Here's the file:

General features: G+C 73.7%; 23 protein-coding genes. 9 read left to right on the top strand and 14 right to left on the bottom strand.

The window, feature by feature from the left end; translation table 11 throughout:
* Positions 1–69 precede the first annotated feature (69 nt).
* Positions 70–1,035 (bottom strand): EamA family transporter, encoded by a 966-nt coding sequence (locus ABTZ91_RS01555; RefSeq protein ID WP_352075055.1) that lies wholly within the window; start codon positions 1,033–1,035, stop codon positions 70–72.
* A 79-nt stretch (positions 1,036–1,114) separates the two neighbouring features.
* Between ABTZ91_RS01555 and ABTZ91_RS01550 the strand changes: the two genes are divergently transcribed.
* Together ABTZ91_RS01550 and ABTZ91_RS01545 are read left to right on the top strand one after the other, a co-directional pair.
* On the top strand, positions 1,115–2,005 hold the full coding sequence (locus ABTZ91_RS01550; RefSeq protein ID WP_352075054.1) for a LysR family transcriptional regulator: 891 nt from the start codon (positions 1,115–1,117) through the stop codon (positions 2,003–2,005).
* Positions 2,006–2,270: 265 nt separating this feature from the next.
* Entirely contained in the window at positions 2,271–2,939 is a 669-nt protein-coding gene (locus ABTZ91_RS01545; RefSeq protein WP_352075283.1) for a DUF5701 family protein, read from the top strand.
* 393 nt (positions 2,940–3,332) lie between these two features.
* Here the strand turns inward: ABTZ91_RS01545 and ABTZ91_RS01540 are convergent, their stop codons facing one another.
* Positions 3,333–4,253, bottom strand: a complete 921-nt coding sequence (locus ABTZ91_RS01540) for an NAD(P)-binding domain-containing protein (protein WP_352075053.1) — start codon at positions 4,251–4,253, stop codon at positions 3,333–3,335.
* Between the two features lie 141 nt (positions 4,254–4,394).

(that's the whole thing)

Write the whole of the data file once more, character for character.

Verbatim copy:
General features: G+C 73.7%; 23 protein-coding genes. 9 read left to right on the top strand and 14 right to left on the bottom strand.

The window, feature by feature from the left end; translation table 11 throughout:
* Positions 1–69 precede the first annotated feature (69 nt).
* Positions 70–1,035 (bottom strand): EamA family transporter, encoded by a 966-nt coding sequence (locus ABTZ91_RS01555; RefSeq protein ID WP_352075055.1) that lies wholly within the window; start codon positions 1,033–1,035, stop codon positions 70–72.
* A 79-nt stretch (positions 1,036–1,114) separates the two neighbouring features.
* Between ABTZ91_RS01555 and ABTZ91_RS01550 the strand changes: the two genes are divergently transcribed.
* Together ABTZ91_RS01550 and ABTZ91_RS01545 are read left to right on the top strand one after the other, a co-directional pair.
* On the top strand, positions 1,115–2,005 hold the full coding sequence (locus ABTZ91_RS01550; RefSeq protein ID WP_352075054.1) for a LysR family transcriptional regulator: 891 nt from the start codon (positions 1,115–1,117) through the stop codon (positions 2,003–2,005).
* Positions 2,006–2,270: 265 nt separating this feature from the next.
* Entirely contained in the window at positions 2,271–2,939 is a 669-nt protein-coding gene (locus ABTZ91_RS01545; RefSeq protein WP_352075283.1) for a DUF5701 family protein, read from the top strand.
* 393 nt (positions 2,940–3,332) lie between these two features.
* Here the strand turns inward: ABTZ91_RS01545 and ABTZ91_RS01540 are convergent, their stop codons facing one another.
* Positions 3,333–4,253, bottom strand: a complete 921-nt coding sequence (locus ABTZ91_RS01540) for an NAD(P)-binding domain-containing protein (protein WP_352075053.1) — start codon at positions 4,251–4,253, stop codon at positions 3,333–3,335.
* Between the two features lie 141 nt (positions 4,254–4,394).